Jessica Hull and Stewart McSweyn were a class above the rest of the fields in the Australian 5000m championships, held at the 2020 Melbourne Track Classic.
Off the back of setting the Australian indoor 1500m record in the past fortnight, Hull showed the field a clean pair of heels over the final kilometre to record a swift 15:06.12.
The early pace had been pushed by Japan’s Hitomi Niiya, with a pack of four including Hull, Zatopek winner Genevieve Gregson and national 1500m record holder (outdoors) Linden Hall separating from a large second pack.
Hall was the first to falter, and tired in the closing stages to finish fifth in 15:25.22. But it was the move made by Hull with a lap and a half remaining that was definitive.
“I couldn’t tell how quick the last 600m was, I am really bad at looking at screens when I race and I couldn’t hear my assistant coach (Dad) on the sidelines, but at the 600m I felt good, so I just went for it,” Hull said.
Already out in front, she kicked again with 400m left and secured the win, talking about the second kick – she said:
“It’s something you learn when racing internationally, the women over there don’t just kick once, they kick two of three times – so I think the more times I can practice it the better I will be for it.”
Niiya was second in 15:15.41 with Gregson claiming the silver medal in the national championship in 15:20.60 ahead of a fast finishing Jenny Blundell (15:22.14), who took more than half a minute off her personal best for the distance.
After a slow early pace in the men’s race, Stewart McSweyn put on a world class display over the final five laps to take victory by 10 seconds in 13:38.77. The final 2km was reportedly covered in a little over five minutes.
Following McSweyn when he made his move was a courageous run from Sam McEntee. A steamrolling Matthew Ramsden ran him down in the home straight in the fight for the minor medals, 13:48.67 to 13:49.28.
“Because there is no pacers, I knew it was going to be a lot slower but I have shown that I can run well in a fast race at Zatopek and can run well tactically as I did tonight, this is important because at Olympics you just don’t know what kind of race you’re going to get and I need to have both abilities if I am going to medal,” said McSweyn.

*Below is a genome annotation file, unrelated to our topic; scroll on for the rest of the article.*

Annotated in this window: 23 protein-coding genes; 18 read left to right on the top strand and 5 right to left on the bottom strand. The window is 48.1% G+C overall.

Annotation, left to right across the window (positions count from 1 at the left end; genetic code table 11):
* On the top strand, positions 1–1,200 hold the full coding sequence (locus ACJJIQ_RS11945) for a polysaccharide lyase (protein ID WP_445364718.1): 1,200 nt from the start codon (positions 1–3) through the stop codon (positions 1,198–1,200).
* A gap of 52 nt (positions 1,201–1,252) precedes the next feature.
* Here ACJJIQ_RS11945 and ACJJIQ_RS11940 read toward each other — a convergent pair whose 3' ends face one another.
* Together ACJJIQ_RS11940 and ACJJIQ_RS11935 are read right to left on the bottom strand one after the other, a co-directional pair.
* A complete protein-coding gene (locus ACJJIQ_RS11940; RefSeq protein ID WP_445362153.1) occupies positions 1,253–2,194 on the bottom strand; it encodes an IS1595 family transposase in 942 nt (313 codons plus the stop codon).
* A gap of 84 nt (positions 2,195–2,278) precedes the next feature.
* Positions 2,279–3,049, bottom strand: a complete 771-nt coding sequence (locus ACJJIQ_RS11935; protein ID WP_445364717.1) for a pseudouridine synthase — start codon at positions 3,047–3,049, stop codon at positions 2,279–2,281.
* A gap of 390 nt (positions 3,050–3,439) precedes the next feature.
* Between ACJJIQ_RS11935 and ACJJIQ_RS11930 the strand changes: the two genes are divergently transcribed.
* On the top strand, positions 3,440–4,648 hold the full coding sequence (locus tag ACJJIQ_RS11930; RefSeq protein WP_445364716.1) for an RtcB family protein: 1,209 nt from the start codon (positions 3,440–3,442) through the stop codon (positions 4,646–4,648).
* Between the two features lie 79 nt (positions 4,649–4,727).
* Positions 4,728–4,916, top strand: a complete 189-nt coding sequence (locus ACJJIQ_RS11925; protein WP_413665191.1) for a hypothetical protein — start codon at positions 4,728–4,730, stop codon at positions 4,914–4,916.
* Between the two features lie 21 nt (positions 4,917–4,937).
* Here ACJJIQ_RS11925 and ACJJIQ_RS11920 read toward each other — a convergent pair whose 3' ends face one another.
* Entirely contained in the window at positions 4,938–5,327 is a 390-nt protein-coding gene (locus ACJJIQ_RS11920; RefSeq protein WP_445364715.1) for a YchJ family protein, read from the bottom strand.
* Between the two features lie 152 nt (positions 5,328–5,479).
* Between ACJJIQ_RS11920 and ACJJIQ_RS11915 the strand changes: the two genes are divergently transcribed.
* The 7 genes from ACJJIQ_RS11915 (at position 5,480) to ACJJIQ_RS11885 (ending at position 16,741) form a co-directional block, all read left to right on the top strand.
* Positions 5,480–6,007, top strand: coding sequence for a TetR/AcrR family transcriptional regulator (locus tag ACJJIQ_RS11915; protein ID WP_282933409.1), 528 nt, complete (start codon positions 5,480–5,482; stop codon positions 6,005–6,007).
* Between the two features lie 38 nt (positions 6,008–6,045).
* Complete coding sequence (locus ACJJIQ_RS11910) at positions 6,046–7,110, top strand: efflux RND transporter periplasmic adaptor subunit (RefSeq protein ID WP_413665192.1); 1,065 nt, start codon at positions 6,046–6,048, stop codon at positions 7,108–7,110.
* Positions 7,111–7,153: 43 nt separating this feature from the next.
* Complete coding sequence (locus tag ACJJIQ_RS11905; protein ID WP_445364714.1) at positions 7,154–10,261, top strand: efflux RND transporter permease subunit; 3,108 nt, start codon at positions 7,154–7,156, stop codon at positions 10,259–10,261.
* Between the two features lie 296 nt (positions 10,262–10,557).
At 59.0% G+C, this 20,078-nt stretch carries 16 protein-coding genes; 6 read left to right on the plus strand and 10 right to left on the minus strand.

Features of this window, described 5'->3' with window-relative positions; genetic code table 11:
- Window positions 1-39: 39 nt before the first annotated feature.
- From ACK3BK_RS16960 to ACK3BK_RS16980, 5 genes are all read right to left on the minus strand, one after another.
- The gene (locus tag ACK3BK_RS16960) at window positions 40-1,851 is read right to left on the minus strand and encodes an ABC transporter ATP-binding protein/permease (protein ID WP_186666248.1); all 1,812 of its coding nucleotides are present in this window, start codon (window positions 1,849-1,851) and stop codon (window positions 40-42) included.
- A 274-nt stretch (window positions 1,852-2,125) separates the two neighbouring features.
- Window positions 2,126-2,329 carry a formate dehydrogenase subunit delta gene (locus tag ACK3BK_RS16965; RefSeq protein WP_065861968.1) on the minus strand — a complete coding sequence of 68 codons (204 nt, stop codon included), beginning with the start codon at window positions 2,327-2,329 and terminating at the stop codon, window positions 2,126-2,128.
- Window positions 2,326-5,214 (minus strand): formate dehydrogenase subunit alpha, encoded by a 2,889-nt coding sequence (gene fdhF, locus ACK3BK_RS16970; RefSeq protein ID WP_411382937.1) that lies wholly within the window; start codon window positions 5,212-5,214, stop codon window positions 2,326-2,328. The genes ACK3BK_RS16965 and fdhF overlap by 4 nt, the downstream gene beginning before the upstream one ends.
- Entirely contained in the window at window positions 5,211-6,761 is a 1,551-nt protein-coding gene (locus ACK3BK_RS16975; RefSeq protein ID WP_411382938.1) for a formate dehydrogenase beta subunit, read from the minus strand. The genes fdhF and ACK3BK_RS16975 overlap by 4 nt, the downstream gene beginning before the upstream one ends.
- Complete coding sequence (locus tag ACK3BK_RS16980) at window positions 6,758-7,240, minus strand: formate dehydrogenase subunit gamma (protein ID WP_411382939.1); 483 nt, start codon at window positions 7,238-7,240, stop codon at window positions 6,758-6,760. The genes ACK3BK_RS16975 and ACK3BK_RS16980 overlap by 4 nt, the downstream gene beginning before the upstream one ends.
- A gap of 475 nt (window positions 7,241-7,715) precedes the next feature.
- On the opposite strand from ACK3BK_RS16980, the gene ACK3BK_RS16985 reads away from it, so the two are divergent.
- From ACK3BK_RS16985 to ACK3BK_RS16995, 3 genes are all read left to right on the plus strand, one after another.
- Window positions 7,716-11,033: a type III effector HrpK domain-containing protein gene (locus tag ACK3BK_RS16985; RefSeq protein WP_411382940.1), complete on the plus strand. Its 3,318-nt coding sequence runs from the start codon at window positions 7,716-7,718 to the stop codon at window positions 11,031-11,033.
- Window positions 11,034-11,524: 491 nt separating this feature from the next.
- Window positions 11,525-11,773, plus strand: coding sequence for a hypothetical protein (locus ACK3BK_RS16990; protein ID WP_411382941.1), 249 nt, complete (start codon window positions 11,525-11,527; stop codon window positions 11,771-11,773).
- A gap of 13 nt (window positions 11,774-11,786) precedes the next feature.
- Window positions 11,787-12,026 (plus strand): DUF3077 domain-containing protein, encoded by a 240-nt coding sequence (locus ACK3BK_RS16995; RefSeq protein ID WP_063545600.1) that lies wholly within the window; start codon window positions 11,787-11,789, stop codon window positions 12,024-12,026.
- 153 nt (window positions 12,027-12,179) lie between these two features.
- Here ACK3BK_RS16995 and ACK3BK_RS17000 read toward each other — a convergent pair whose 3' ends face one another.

The breakthrough performance of the night was a win in the 100m hurdles from Liz Clay, who ran 12.94 seconds (+0.6) to rocket to fourth on the Australian all-time list. Clay defeated reigning national champion Celeste Mucci, who ran a credible 13.20 seconds for second.
Early in the meet Bendere Oboya ran a smooth race to dominate the field in the 400m, winning by over a second-and-a-half in a season’s best 52.06 seconds.
Matt Denny showed the consistency that saw him win the World University Games and finish sixth at last year’s World Championships, throwing over 60 metres on three occasions with a best of 64.22m.
Elsewhere in the field, Julian Konle hop, stepped and jumped out to 16.66m (+0.7), moving to 11th on the Australian all-time list with the best performance recorded by an Australian over the past seven years.
Damien Birkinhead sent the shot out to 19.67m to hold off the challenge from New Zealand’s Ryan Ballantyne, who threw 19.37m.
John Gikas took out the fastest of three heats of the 200m, running 20.91 seconds with the aid of a legal 1.8 m/s tailwind, ahead of Alex Hartmann (21.05s). The heat prior was taken out by Anas Abu-Ganaba in 21.15s (+1.0).
A front running performance from Lauren Reid was rewarded with victory in the 1500m in 4:16.52.
In the 800m, the versatile Jordan Williamsz took the win in 1:48.52. Bree Masters recorded a personal best of 11.55 seconds (+0.9) to win the 100m.
Full results of the meet are available here.
Full photo gallery from the meet is available here